VIDEO REPORT: Association of Independent Festivals (AIF) Festival Futures
Following last year’s GIITTV expedition to the Association of Independent Festivals (AIF) Congress in Cardiff (and our AIF Festival Congress Awards win!), we set off to Manchester for a pre-season warm up collaboration with BIMM entitled AIF Festival Futures. As expected, there were plenty of insights and revelations we are eager to share with you. Below is a quick introduction to some of the questions discussed. You can also watch our video to find out more about about the history of Kendal Calling, evolution of the UK festival market, relationships between small festivals and local venues and why it’s crucial to have an organisation representing the independent festival sector. Enjoy!
- What is AIF’s definition of an independent festival? Is it something to do with ethos, or size, or funding? We asked Paul Read, AIF manager and co-instigator of the AIF Festival Futures. His answer was surprisingly simple: “It’s based on market share. If you don’t hold more than 5% of the global turnover of the live music industry, then you are independent.”
- According to Ben Robinson – Creative Director of From The Fields whose current events portfolio includes Kendal Calling, Forgotten Fields and bluedot Festival – medium festivals are doing extremely well at mixing innovation production techniques and technologies. However, many larger festivals are still too attached to the old headliner model. Family events, such as Just So Festival, have also moved away from focussing on any specific acts to the community/tribal elements, producing lifestyle events with greater emphasis on arts programming and shared experiences.
- The idea of audiences as co-producers events is not something entirely new (e.g. Burning Man, traditional Zimbabwean festival culture) but it is something that many more festivals are embracing to create new 21st century visions of festival experiences. Dr Roxy Robinson’s presentation highlighted the examples of festivals promoting participation through audience-based performance, online open applications and creation of opportunities for becoming more engaged in social/political contexts.
- Music Venue Trust is a new UK-wide organisation (registered charity in England and Wales) created to preserve and protect UK network of grassroots music venues. Its recent achievements include effecting a change in national building planning legislation, resulting in greater protection to pre-existing music venues. Beverly Whitrick, Strategic Director of the Music Venue Trust, called for greater cooperation between festival promoters and local venues. Extended festival season means reduced opportunities for artists to play at local venues due to festival exclusivity clauses. Working on collaborative pre/post festival events, getting more involved in festival programming are all options that could benefit both parties.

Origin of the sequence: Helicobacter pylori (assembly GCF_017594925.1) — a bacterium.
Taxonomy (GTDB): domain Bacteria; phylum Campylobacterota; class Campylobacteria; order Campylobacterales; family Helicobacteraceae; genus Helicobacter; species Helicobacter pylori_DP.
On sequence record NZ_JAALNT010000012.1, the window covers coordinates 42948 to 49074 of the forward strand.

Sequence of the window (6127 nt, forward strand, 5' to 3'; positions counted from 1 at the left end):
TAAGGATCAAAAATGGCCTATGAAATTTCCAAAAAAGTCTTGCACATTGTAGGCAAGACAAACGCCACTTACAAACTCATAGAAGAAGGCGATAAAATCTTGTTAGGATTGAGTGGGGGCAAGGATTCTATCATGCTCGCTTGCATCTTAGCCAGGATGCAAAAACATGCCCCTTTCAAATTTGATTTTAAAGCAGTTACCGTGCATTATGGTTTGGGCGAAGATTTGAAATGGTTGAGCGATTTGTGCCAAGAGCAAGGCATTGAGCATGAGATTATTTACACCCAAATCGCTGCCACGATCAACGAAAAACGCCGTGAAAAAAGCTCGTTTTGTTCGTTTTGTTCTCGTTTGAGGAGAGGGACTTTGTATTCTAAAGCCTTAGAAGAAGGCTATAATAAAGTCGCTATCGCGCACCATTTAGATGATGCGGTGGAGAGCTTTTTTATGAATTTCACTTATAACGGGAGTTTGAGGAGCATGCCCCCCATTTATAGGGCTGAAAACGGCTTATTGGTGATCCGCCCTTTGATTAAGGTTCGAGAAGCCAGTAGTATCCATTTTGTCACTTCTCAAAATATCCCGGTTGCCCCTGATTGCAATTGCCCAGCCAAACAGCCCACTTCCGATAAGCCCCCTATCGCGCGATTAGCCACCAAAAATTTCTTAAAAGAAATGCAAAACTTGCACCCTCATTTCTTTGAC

- The rumours are true: streaming is the future of music. Sammy Andrews, music industry digital guru and 2015 Women in Music Rising Star winner, believes that despite the music industry’s terrible track record in supporting new talent, “we’re on the cusp of a big change”. Streaming provides a lot of data that can help artists and labels. Big ticketing companies are also starting to see the link between streaming and touring ticket sales. Virtual and Augmented Reality are also part of this new technology mix. VR may soon open new revenue streams for festival organisers and provide access to festival experiences for many more people. Some festivals, like Coachella, are starting to test VR options.
- Representing National Caterers Association (NCASS), Mark Laurie presented a brief history of festival food trends. From burger’n’chips washed down with pints of Carling to Michelin-star dining offered at boutique events like Wilderness and bluedot, within a space of 10 years festival food and drink provision has changed beyond all recognition. Born out of the 2008 financial crisis and fuelled by the rise of social media, street food revolution lead to the development of gorilla dining events and meat raves, and resulted in raising food standards at festivals. Food is now competing with live entertainment and has become an important element of many festival bills.
- Katy Mcleod from Chill Walfare offered a few uncomfortable facts linked to festival drug awareness and welfare provision. It may come as little surprise that 87% of people requiring welfare support at festivals use multiple substances. The surprising element was Katy’s admission that alcohol was the most difficult drug to deal with. Sniffer dogs at the gates not only encourage those in possession of drugs to consume their weekend supplies in one go, turns out 74% of the time they give false positives. And the saddest thing is the fact that legal high usage goes up whenever these substances receive media attention.
Video credit: Helen Griffiths Videography